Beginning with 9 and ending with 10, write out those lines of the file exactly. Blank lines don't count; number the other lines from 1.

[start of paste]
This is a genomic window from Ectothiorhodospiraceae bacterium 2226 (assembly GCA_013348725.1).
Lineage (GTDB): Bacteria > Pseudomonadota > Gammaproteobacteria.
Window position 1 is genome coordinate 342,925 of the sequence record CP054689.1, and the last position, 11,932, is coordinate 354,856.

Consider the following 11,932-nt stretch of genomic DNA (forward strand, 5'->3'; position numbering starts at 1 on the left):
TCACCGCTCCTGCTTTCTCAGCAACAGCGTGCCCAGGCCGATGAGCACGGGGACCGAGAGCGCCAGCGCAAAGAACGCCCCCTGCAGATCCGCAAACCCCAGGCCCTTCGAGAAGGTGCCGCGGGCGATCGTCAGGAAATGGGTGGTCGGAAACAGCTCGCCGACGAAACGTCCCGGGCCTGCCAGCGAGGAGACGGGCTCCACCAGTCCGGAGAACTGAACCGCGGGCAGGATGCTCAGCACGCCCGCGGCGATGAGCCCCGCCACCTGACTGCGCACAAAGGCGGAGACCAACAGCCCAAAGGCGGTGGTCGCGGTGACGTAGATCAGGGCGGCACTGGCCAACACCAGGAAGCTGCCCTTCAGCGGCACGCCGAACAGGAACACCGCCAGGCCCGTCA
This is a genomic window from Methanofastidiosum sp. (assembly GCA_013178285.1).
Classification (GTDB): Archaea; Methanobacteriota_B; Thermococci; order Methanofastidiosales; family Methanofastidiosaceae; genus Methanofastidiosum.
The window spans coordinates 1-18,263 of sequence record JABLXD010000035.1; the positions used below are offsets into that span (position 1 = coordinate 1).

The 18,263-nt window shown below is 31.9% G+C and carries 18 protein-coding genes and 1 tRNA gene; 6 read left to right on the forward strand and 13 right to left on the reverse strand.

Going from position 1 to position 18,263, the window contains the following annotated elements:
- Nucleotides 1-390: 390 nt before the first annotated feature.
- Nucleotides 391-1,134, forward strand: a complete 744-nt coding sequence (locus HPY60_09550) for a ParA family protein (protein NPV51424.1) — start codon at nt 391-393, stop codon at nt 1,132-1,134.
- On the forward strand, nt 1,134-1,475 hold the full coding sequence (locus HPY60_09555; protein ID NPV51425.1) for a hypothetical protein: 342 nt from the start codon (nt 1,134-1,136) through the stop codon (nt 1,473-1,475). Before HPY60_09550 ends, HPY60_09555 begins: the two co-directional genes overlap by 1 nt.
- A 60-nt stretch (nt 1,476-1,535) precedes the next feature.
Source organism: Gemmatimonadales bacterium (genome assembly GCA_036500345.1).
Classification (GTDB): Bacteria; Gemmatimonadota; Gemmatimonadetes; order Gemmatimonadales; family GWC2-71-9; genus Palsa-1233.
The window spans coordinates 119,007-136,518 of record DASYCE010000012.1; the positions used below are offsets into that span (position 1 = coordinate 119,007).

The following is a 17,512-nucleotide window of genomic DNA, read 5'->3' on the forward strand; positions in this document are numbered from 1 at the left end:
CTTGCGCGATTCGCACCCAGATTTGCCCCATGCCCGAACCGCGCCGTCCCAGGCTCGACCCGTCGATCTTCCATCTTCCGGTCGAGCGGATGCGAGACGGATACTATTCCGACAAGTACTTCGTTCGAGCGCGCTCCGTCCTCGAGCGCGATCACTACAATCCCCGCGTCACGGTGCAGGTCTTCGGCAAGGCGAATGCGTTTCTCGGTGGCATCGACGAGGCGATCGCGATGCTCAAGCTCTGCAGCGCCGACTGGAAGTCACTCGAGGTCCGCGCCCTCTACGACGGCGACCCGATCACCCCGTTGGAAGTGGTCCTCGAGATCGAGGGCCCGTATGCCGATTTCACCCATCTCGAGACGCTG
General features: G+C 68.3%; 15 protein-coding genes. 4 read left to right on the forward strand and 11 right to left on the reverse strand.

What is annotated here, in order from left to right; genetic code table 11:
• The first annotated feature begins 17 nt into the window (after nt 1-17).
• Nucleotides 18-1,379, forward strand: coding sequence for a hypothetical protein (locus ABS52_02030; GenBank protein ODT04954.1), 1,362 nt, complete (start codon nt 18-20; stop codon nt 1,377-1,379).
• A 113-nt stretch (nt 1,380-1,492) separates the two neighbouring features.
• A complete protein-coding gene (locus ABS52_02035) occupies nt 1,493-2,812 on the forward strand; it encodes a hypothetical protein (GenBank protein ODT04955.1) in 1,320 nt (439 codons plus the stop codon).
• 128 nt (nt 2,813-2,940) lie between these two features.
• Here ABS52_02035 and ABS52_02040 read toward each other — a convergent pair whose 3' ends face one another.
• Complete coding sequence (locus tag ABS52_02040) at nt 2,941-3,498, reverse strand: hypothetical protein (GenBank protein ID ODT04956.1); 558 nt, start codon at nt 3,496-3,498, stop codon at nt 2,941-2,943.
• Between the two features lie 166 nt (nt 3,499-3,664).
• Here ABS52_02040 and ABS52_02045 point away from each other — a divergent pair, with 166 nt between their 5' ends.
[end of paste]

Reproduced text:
The 18,263-nt window shown below is 31.9% G+C and carries 18 protein-coding genes and 1 tRNA gene; 6 read left to right on the forward strand and 13 right to left on the reverse strand.

Going from position 1 to position 18,263, the window contains the following annotated elements: